THE PARENTIFIED CHILD
We might devoutly wish that those considering parenthood
would wait until they are psychologically ready before
reproducing. Babies have a way of appearing nine months
after a particular encounter between their parents.
Readiness is not a factor.
This is not a miracle, just biology. The real miracle
is not that adults produce offspring. It’s that, sometimes,
offspring produce adults.
It is in the interest of every child to have a good,
mature, responsible parent to run the family and take care of
them. Not every child is that lucky. Some are born to
immature parents who aren’t equipped for the job. Some
parents are so overwhelmed by the strains of adult life
that they regress to a less mature level of functioning.
Executive leadership is so vital in families that a
child will often take on this role, or parts of it. A child
may become a mediator in parental conflicts, a confidante to
a grieving parent, an assistant to an overburdened parent,
a lover to a parent whose rightful partner has withdrawn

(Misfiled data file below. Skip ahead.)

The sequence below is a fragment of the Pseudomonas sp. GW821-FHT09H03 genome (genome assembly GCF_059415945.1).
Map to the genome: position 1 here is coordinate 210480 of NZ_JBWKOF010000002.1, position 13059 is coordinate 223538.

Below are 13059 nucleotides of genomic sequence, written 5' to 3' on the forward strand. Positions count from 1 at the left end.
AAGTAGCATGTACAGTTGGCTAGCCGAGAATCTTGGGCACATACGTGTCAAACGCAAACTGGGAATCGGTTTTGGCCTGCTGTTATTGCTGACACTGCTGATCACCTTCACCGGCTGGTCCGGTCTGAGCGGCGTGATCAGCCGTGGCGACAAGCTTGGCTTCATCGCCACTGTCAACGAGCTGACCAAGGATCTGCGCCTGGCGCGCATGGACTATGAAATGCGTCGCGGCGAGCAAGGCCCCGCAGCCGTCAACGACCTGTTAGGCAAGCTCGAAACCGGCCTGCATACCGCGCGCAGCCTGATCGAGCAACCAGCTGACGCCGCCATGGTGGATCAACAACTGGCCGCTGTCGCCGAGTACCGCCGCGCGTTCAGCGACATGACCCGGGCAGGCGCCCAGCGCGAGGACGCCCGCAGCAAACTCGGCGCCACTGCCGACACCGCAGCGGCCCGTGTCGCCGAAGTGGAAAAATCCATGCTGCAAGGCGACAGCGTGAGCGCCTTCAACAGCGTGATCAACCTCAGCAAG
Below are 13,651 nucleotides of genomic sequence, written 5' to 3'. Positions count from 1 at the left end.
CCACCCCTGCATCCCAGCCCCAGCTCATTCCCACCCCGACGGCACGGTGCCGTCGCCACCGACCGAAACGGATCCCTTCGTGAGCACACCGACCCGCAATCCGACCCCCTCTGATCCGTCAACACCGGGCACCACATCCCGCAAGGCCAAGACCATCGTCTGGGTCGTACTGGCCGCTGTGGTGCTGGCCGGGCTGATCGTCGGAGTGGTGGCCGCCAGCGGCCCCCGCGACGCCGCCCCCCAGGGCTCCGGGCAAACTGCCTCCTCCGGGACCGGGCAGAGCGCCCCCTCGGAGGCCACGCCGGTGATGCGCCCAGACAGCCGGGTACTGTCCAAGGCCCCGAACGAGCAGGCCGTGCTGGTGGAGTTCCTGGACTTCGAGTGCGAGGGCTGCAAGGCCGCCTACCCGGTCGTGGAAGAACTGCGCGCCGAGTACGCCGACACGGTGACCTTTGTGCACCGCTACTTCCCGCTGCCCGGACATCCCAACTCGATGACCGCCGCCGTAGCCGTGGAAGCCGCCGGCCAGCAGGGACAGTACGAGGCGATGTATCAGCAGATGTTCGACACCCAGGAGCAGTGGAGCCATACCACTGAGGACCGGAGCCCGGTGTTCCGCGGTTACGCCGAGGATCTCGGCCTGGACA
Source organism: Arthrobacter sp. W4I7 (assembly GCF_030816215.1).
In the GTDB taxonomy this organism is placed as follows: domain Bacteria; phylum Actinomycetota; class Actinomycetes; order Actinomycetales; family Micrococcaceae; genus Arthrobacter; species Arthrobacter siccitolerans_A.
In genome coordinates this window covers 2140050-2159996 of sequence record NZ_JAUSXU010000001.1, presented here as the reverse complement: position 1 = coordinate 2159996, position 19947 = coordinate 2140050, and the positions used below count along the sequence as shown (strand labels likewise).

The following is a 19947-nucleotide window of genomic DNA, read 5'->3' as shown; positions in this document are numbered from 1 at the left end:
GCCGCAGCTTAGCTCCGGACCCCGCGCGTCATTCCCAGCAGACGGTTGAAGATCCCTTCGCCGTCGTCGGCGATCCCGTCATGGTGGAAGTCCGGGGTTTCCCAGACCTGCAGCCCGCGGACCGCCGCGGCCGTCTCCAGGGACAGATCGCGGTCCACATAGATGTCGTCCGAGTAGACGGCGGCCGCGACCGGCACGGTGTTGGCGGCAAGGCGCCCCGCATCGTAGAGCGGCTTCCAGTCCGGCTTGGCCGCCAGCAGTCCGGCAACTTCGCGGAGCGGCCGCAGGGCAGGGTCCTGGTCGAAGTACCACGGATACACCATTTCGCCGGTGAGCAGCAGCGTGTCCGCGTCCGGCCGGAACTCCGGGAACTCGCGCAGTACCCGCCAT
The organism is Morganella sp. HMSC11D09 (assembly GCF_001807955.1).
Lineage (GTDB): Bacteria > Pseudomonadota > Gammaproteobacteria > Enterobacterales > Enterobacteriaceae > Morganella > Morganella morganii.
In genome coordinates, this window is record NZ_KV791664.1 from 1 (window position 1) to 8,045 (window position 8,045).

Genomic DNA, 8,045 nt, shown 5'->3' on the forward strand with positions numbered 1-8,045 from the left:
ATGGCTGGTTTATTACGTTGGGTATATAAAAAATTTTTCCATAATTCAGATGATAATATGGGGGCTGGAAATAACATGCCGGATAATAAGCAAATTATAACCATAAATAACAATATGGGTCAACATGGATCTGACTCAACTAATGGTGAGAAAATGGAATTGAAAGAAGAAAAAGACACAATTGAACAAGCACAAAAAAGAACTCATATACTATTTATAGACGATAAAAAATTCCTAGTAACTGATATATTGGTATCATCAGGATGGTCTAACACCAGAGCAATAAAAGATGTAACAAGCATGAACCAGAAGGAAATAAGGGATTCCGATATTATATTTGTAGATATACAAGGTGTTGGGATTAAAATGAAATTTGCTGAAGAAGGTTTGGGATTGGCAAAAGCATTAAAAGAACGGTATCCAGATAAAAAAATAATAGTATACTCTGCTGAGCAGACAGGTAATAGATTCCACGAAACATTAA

Power has its perks. The job carries status and
privileges that are attractive to the child. To be treated
as mature seems, to the child, a good thing. Loyalty,
love and feeling needed create a potent inducement to fill
and even enlarge upon the pseudo-parental role.
When the child reaches adolescence, the press of self-
interest may cause an abrupt change. The torch may be passed
to a sibling, but not always. Some will remain their
parent’s caretaker for life. Until this is resolved, the
adult parentified child will be unable to give freely to his
or her own spouse and children. As soon as they marry they find
themselves boxed into a loyalty conflict.
People who grew up under these conditions feel like they
never had a childhood. And they miss it, too. The normal
play and peer relationship activities of childhood have
important developmental meaning. When they don’t happen on
schedule, something of value is missing for life.
Children need to trust their parents to be parents. If
parents fail in this, the child may never learn to trust.